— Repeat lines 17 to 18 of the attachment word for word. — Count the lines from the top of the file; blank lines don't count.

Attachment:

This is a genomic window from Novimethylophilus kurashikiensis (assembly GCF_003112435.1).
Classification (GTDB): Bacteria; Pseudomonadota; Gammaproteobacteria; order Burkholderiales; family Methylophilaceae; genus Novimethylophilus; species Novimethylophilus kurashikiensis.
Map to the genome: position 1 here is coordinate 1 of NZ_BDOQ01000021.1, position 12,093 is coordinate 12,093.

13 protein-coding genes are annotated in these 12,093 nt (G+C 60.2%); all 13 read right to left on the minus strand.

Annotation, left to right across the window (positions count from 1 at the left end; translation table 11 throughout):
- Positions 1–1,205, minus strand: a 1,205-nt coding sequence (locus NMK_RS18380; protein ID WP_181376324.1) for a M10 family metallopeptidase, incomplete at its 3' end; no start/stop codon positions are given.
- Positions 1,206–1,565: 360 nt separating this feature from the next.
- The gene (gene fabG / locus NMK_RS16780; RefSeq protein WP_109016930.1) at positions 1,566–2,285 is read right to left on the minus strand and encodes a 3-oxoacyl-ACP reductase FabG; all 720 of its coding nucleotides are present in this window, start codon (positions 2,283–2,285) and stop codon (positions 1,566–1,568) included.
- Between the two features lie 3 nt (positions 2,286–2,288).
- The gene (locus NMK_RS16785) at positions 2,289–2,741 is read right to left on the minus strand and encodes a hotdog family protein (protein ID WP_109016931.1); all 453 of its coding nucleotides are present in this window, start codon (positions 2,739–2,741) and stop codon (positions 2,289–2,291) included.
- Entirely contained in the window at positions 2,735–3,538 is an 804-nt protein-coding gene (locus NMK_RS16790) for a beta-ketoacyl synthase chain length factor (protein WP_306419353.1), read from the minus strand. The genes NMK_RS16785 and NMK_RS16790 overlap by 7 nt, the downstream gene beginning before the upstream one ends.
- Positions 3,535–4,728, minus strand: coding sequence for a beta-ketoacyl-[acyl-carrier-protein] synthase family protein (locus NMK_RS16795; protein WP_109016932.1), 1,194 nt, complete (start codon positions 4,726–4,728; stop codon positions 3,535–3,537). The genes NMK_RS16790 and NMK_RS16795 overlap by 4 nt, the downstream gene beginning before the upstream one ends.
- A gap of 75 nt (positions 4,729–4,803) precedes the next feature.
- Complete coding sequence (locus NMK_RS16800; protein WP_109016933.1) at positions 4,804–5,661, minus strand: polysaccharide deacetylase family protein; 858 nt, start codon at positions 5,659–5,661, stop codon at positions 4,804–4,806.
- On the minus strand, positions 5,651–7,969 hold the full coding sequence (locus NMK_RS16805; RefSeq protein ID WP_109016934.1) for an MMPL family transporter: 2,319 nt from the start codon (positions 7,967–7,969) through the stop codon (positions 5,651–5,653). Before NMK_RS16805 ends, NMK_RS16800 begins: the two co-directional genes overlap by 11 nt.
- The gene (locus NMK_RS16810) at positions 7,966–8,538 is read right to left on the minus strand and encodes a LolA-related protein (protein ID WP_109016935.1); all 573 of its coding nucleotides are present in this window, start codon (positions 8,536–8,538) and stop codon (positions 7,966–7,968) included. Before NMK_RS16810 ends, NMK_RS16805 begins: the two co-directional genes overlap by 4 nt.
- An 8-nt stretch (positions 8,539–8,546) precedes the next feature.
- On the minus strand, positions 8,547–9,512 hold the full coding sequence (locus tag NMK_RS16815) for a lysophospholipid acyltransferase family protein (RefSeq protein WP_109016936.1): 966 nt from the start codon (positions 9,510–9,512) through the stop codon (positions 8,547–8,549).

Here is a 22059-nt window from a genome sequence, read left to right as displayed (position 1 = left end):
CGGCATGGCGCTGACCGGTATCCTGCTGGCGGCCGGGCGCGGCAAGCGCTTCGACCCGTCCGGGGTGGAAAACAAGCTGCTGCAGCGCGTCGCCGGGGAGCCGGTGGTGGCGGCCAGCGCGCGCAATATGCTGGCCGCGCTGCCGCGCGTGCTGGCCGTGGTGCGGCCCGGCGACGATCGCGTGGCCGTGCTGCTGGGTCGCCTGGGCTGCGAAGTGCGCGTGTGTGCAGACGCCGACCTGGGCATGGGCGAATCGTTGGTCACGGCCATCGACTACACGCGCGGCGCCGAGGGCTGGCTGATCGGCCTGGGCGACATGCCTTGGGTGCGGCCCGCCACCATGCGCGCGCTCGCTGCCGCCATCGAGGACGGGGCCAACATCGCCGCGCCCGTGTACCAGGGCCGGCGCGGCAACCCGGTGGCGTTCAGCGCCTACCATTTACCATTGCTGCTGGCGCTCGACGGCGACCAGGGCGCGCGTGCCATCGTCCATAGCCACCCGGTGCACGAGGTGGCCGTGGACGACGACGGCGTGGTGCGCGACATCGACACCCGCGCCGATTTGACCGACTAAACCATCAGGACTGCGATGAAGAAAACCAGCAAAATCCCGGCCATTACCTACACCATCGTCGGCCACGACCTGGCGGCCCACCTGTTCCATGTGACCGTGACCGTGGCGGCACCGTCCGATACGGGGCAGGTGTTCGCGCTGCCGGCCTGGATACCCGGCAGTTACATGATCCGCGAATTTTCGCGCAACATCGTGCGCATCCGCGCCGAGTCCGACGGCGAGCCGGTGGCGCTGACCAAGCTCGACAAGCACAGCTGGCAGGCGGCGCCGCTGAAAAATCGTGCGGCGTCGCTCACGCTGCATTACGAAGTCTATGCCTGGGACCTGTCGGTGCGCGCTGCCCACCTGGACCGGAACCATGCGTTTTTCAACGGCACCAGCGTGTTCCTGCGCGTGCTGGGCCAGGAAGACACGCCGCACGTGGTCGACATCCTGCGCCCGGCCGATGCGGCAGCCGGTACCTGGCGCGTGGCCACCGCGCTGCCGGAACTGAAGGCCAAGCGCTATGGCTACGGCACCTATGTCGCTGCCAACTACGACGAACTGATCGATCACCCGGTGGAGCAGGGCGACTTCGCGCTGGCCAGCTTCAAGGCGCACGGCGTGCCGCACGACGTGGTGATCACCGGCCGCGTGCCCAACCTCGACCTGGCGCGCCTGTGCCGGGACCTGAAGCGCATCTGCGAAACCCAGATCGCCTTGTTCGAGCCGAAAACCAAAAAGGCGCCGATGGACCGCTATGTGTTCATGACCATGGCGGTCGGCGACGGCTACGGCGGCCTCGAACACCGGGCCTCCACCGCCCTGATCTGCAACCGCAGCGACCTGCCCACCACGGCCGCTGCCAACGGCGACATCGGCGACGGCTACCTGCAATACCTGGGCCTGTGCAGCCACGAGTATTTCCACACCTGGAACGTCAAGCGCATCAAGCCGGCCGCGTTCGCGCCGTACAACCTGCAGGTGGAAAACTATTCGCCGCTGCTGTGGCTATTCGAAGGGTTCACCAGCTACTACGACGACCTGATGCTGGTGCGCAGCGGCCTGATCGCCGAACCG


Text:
- An 8-nt stretch (positions 8,539–8,546) precedes the next feature.
- On the minus strand, positions 8,547–9,512 hold the full coding sequence (locus tag NMK_RS16815) for a lysophospholipid acyltransferase family protein (RefSeq protein WP_109016936.1): 966 nt from the start codon (positions 9,510–9,512) through the stop codon (positions 8,547–8,549).